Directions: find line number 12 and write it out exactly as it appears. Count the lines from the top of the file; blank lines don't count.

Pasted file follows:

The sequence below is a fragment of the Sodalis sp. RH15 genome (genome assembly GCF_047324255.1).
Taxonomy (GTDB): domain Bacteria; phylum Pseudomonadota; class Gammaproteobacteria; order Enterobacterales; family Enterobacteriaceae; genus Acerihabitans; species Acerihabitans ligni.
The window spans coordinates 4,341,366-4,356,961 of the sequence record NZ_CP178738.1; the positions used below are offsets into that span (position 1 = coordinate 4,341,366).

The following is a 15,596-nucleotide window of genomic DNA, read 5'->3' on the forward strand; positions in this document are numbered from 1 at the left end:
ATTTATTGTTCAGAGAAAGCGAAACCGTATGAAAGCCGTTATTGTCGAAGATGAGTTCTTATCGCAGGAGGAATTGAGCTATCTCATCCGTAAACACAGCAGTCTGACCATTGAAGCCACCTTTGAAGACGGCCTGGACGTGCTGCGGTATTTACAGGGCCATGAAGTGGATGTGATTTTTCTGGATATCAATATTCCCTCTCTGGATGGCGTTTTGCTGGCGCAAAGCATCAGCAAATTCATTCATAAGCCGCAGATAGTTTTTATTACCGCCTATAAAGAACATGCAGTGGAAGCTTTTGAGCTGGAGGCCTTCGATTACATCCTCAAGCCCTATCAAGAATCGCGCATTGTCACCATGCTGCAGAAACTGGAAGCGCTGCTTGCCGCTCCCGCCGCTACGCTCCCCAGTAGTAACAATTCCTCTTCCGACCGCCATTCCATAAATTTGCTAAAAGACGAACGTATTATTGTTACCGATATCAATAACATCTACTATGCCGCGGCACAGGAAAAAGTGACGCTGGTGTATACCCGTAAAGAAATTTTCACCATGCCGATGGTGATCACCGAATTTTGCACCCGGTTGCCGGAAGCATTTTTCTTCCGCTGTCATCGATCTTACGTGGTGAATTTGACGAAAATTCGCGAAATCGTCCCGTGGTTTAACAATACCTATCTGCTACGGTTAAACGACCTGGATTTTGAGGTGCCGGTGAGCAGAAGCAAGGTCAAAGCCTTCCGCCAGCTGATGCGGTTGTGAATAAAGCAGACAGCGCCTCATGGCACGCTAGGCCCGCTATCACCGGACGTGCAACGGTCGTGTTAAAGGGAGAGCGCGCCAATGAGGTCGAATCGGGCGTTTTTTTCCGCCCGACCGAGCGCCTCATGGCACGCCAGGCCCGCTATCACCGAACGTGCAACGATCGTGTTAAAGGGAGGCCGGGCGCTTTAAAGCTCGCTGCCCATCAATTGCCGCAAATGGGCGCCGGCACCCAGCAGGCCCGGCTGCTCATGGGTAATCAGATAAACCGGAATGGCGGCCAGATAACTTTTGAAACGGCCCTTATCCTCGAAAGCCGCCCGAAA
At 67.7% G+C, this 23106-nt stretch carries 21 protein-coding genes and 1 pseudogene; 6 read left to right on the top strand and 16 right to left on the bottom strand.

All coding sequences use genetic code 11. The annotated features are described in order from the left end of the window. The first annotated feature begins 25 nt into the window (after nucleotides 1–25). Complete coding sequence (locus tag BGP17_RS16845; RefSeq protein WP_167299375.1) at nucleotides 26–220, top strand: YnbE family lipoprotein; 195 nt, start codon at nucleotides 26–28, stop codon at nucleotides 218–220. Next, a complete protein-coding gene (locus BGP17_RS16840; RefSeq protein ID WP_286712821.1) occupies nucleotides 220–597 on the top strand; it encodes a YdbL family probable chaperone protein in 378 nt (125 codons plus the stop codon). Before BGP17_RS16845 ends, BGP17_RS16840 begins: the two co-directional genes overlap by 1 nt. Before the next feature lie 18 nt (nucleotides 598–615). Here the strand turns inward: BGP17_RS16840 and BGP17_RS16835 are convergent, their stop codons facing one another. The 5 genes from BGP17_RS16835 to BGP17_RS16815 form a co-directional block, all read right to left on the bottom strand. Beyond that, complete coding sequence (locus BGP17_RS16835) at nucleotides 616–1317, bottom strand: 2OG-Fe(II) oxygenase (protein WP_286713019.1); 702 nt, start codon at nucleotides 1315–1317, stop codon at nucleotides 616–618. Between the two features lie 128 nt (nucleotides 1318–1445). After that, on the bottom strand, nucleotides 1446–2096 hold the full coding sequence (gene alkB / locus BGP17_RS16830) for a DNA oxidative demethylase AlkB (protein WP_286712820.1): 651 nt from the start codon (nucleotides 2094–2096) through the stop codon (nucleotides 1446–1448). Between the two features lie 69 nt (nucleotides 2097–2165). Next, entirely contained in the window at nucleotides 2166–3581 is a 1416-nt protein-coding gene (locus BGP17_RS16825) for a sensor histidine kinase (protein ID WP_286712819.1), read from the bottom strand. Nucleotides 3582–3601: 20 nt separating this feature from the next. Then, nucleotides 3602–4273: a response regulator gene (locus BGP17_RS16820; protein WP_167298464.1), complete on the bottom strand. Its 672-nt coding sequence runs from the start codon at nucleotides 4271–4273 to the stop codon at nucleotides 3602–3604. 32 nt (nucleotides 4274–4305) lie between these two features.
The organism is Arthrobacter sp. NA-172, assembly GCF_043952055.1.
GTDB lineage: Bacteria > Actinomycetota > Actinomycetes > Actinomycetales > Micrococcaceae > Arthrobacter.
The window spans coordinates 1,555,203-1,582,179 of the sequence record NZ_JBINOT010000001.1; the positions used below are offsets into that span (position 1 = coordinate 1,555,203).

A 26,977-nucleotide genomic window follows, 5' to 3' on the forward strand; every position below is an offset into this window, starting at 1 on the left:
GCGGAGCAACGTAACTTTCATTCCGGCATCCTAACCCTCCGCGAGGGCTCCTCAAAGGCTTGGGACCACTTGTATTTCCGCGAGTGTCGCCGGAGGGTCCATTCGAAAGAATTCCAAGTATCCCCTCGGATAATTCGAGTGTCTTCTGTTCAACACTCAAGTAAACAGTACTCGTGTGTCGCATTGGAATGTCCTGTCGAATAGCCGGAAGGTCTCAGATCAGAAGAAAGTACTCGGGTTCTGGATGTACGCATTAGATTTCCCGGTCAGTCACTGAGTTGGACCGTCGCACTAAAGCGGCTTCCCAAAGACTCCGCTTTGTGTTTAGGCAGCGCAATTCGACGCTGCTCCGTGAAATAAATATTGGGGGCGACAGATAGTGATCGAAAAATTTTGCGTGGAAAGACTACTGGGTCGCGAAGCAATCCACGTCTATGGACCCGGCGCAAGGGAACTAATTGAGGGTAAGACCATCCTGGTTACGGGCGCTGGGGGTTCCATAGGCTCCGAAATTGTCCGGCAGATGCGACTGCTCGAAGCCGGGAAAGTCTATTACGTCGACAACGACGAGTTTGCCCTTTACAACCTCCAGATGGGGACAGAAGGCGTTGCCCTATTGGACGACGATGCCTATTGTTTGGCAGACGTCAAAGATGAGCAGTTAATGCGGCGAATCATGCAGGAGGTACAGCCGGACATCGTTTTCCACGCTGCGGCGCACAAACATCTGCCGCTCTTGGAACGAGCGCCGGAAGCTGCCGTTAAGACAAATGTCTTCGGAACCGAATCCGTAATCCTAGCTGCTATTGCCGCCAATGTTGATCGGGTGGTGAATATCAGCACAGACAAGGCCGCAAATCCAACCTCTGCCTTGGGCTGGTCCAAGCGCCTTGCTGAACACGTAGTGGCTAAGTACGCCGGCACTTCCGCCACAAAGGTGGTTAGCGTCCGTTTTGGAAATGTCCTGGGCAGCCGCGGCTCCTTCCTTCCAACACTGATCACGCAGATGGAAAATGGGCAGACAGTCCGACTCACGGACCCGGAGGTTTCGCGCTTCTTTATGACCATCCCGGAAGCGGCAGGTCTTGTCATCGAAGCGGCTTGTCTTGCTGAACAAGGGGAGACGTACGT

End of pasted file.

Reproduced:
GCGGAGCAACGTAACTTTCATTCCGGCATCCTAACCCTCCGCGAGGGCTCCTCAAAGGCTTGGGACCACTTGTATTTCCGCGAGTGTCGCCGGAGGGTCCATTCGAAAGAATTCCAAGTATCCCCTCGGATAATTCGAGTGTCTTCTGTTCAACACTCAAGTAAACAGTACTCGTGTGTCGCATTGGAATGTCCTGTCGAATAGCCGGAAGGTCTCAGATCAGAAGAAAGTACTCGGGTTCTGGATGTACGCATTAGATTTCCCGGTCAGTCACTGAGTTGGACCGTCGCACTAAAGCGGCTTCCCAAAGACTCCGCTTTGTGTTTAGGCAGCGCAATTCGACGCTGCTCCGTGAAATAAATATTGGGGGCGACAGATAGTGATCGAAAAATTTTGCGTGGAAAGACTACTGGGTCGCGAAGCAATCCACGTCTATGGACCCGGCGCAAGGGAACTAATTGAGGGTAAGACCATCCTGGTTACGGGCGCTGGGGGTTCCATAGGCTCCGAAATTGTCCGGCAGATGCGACTGCTCGAAGCCGGGAAAGTCTATTACGTCGACAACGACGAGTTTGCCCTTTACAACCTCCAGATGGGGACAGAAGGCGTTGCCCTATTGGACGACGATGCCTATTGTTTGGCAGACGTCAAAGATGAGCAGTTAATGCGGCGAATCATGCAGGAGGTACAGCCGGACATCGTTTTCCACGCTGCGGCGCACAAACATCTGCCGCTCTTGGAACGAGCGCCGGAAGCTGCCGTTAAGACAAATGTCTTCGGAACCGAATCCGTAATCCTAGCTGCTATTGCCGCCAATGTTGATCGGGTGGTGAATATCAGCACAGACAAGGCCGCAAATCCAACCTCTGCCTTGGGCTGGTCCAAGCGCCTTGCTGAACACGTAGTGGCTAAGTACGCCGGCACTTCCGCCACAAAGGTGGTTAGCGTCCGTTTTGGAAATGTCCTGGGCAGCCGCGGCTCCTTCCTTCCAACACTGATCACGCAGATGGAAAATGGGCAGACAGTCCGACTCACGGACCCGGAGGTTTCGCGCTTCTTTATGACCATCCCGGAAGCGGCAGGTCTTGTCATCGAAGCGGCTTGTCTTGCTGAACAAGGGGAGACGTACGT